Jobs Crisis: Forget Ideology. Get People Working
Friday’s calamitous jobs report, prefigured by private-sector numbers earlier in the week, brings the Obama administration and Congress to a truth-or-consequences moment. The president has been groping for many months, in perfectly evident frustration, for credible job-creation policies. The Republican-controlled Congress wants to talk about deficit reductions and nothing more. As of today, this kind of paralysis seems no longer an option: Either Washington addresses the jobs question forthrightly or the U.S. slides into exactly the kind of double-dip recession we have it within our power to avoid. In short, there’s no more standing still.
The markets are shaky, and they should be. We’re now starting to read forecasts of another financial collapse beginning as early as this month. If these sorts of predictions prove even approximately true, Friday’s job figures probably mark our descent into the kind of trouble we’re already watching in Britain and elsewhere in Europe. Unemployment in Spain, where severe austerity rules, is now running at 21 percent; nobody’s talking about jobs there, either.
It is not quite clear why so many of America’s leaders cannot connect a couple of elementary dots. Our economy is about 70 percent dependent on consumption as opposed to investment. This drastic imbalance is an historical legacy in need of redress, but for now it is as it is. If we are reliant to this extent on how much we spend, Obama’s frustrated focus on jobs—and therefore demand—is the logical immediate-term strategy for a recovery.
“The key question,” the Associated Press reported Friday morning, “is whether the meager 54,000 jobs added last month mark a temporary setback or are evidence of a more chronic problem.” I consider the latter the strongest likelihood.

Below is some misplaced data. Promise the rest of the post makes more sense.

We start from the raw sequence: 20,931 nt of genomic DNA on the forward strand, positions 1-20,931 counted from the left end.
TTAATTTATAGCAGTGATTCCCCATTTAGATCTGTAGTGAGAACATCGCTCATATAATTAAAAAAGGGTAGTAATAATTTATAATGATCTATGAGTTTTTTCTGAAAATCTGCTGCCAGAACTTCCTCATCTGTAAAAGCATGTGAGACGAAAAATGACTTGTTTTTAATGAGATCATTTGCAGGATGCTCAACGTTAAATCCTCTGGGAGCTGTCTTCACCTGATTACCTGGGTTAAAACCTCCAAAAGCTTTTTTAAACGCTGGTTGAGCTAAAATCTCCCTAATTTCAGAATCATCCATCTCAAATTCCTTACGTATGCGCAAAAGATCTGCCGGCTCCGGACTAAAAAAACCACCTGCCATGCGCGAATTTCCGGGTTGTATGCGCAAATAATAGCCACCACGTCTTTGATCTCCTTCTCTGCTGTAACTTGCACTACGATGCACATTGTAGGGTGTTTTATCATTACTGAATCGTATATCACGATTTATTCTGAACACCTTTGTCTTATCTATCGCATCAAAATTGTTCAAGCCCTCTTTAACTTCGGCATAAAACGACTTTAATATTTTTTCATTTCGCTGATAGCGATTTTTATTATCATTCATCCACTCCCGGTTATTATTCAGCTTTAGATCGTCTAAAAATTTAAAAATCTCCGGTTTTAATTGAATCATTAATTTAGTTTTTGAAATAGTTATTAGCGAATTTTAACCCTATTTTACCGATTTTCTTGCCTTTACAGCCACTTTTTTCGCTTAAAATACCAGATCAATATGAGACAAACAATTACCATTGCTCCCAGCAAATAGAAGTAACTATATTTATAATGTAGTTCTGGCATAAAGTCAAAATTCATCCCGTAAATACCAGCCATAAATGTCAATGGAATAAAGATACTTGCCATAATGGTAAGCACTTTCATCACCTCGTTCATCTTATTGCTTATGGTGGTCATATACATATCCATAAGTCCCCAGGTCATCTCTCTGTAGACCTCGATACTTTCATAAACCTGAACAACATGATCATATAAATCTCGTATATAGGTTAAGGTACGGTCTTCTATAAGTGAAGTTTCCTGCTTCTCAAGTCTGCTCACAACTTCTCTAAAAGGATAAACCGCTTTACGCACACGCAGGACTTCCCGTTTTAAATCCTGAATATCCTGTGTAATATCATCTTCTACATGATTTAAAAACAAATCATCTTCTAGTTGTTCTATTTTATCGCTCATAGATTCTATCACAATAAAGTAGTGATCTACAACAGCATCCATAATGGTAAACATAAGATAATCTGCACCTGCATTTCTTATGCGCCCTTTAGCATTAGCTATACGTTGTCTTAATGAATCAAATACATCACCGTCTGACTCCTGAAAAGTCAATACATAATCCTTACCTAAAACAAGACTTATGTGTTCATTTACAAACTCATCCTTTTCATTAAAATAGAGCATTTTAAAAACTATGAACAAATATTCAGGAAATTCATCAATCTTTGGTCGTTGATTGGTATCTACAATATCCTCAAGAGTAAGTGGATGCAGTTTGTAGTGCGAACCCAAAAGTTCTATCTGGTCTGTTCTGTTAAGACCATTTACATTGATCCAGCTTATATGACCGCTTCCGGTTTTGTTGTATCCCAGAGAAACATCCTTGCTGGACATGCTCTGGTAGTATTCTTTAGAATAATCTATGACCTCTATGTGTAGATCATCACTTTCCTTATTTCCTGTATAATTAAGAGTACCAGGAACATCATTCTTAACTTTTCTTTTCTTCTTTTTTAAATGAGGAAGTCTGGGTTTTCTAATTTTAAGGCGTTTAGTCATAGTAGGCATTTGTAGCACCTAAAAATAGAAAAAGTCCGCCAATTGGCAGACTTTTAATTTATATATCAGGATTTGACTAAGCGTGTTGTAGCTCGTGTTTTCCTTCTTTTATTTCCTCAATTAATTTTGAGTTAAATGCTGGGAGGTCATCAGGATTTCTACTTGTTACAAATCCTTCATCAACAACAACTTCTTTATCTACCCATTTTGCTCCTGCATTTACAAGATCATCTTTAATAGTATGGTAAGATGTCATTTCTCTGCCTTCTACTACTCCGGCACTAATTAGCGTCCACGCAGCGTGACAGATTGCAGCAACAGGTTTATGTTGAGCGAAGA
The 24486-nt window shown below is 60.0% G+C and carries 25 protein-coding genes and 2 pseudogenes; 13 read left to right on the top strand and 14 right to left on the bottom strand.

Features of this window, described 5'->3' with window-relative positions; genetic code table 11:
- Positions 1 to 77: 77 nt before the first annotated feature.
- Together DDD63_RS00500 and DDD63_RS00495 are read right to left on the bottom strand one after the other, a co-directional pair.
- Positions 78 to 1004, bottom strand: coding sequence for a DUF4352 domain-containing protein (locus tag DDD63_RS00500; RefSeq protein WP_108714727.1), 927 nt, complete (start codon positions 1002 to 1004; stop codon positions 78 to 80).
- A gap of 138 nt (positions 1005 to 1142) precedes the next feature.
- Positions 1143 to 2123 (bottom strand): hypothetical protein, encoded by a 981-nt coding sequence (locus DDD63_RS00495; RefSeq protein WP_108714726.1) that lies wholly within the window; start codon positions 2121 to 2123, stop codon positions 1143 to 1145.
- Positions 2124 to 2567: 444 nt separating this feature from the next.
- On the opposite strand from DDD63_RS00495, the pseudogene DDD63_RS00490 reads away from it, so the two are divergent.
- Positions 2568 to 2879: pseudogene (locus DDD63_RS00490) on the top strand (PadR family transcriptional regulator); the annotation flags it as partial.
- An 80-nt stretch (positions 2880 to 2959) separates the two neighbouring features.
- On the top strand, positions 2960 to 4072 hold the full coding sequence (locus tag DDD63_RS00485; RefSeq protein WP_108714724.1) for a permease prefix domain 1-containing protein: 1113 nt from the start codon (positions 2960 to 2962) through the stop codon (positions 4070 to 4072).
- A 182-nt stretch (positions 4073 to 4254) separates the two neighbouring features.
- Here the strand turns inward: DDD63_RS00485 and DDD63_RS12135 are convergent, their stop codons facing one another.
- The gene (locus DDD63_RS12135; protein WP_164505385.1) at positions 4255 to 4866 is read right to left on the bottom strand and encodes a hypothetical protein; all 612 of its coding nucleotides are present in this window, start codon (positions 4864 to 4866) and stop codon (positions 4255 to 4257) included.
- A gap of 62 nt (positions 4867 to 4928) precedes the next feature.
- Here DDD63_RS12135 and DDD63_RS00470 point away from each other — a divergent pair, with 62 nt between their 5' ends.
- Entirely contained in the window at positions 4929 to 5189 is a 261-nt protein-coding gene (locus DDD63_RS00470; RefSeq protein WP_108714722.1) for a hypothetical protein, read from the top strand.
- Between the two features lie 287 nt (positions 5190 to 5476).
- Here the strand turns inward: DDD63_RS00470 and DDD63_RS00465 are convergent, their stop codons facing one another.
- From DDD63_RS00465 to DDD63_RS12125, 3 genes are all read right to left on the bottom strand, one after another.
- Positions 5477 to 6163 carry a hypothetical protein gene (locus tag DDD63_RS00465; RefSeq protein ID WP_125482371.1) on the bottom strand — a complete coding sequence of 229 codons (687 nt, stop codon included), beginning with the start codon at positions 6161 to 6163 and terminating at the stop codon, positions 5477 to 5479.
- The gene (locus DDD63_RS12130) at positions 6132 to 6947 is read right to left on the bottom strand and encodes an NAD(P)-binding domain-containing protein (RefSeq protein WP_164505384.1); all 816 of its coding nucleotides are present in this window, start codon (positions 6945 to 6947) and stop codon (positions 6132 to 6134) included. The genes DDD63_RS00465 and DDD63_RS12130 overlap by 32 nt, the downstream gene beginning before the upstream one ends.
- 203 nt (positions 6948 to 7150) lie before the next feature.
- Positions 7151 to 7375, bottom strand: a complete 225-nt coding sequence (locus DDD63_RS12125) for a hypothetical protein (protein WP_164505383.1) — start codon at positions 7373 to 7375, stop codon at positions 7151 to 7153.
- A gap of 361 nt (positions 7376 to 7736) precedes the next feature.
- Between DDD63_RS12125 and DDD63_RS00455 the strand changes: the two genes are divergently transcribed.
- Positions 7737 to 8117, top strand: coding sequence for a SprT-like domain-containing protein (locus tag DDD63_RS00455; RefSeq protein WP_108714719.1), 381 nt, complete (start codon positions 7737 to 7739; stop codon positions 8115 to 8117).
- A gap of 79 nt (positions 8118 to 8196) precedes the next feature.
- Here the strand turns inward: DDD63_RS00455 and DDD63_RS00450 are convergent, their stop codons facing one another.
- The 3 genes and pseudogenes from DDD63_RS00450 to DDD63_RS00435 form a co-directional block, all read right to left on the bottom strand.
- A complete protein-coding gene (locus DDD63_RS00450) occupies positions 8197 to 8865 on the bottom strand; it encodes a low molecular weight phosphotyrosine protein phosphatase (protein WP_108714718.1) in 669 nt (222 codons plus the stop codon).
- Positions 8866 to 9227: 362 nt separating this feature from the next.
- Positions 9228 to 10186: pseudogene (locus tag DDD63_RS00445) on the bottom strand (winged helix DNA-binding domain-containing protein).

There is a lot of ideology in play on the questions of jobs and stimulus, and we’ll now have to face this, too, given that stimulus measures now in place will soon expire unless Congress votes to renew them. But what drives many of the legislators voting on our economic policies, especially since the swing to hard-line conservatism in last autumn’s elections, isn’t the desire to fix deficits, jobs, or anything else in front of us—it’s a fixed persuasion that government has no place in America’s economic affairs no matter what the conditions.
“The role of the state” is a dry phrase ordinarily confined to scholarly conversation. But in very short order we’ll have to resolve this—or agree, at least, to put it aside for now. When you break down the Friday jobs report and other recent employment news, it’s clear that public-sector employment, notably at the state level, is absorbing a disproportionate share of overall job cuts. More broadly, now is not the time to argue that Washington has no business revisiting New Deal-style stimulus programs aimed at putting people to work. They are precisely what we now need urgently.
The growing chorus of political figures such as Mitt Romney are blaming Obama’s economic policies for what now has to be declared a jobs crisis are playing an indecently disingenuous game. Conservative ideological fervor forced a fervently jobs-minded president into an inadequate stimulus plan from the get-go. It hardly serves now to turn and call the White House’s course a failure.